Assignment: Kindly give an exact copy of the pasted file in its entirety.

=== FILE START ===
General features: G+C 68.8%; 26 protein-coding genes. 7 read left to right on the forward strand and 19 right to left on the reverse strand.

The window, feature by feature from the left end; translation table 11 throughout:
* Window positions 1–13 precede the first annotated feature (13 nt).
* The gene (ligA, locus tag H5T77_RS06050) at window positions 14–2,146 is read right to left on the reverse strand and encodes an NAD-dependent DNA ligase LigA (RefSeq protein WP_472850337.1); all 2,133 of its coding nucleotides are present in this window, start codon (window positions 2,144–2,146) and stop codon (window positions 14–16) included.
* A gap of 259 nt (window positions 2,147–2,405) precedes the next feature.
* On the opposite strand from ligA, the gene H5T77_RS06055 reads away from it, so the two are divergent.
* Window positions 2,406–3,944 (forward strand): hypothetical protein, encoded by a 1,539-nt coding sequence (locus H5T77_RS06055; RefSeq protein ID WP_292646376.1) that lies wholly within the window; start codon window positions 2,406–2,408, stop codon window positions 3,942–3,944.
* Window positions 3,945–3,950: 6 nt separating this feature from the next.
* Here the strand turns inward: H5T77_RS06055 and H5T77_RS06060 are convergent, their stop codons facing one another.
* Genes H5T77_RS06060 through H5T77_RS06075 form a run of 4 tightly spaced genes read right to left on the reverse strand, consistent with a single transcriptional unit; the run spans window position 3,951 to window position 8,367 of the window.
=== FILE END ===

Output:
General features: G+C 68.8%; 26 protein-coding genes. 7 read left to right on the forward strand and 19 right to left on the reverse strand.

The window, feature by feature from the left end; translation table 11 throughout:
* Window positions 1–13 precede the first annotated feature (13 nt).
* The gene (ligA, locus tag H5T77_RS06050) at window positions 14–2,146 is read right to left on the reverse strand and encodes an NAD-dependent DNA ligase LigA (RefSeq protein WP_472850337.1); all 2,133 of its coding nucleotides are present in this window, start codon (window positions 2,144–2,146) and stop codon (window positions 14–16) included.
* A gap of 259 nt (window positions 2,147–2,405) precedes the next feature.
* On the opposite strand from ligA, the gene H5T77_RS06055 reads away from it, so the two are divergent.
* Window positions 2,406–3,944 (forward strand): hypothetical protein, encoded by a 1,539-nt coding sequence (locus H5T77_RS06055; RefSeq protein ID WP_292646376.1) that lies wholly within the window; start codon window positions 2,406–2,408, stop codon window positions 3,942–3,944.
* Window positions 3,945–3,950: 6 nt separating this feature from the next.
* Here the strand turns inward: H5T77_RS06055 and H5T77_RS06060 are convergent, their stop codons facing one another.
* Genes H5T77_RS06060 through H5T77_RS06075 form a run of 4 tightly spaced genes read right to left on the reverse strand, consistent with a single transcriptional unit; the run spans window position 3,951 to window position 8,367 of the window.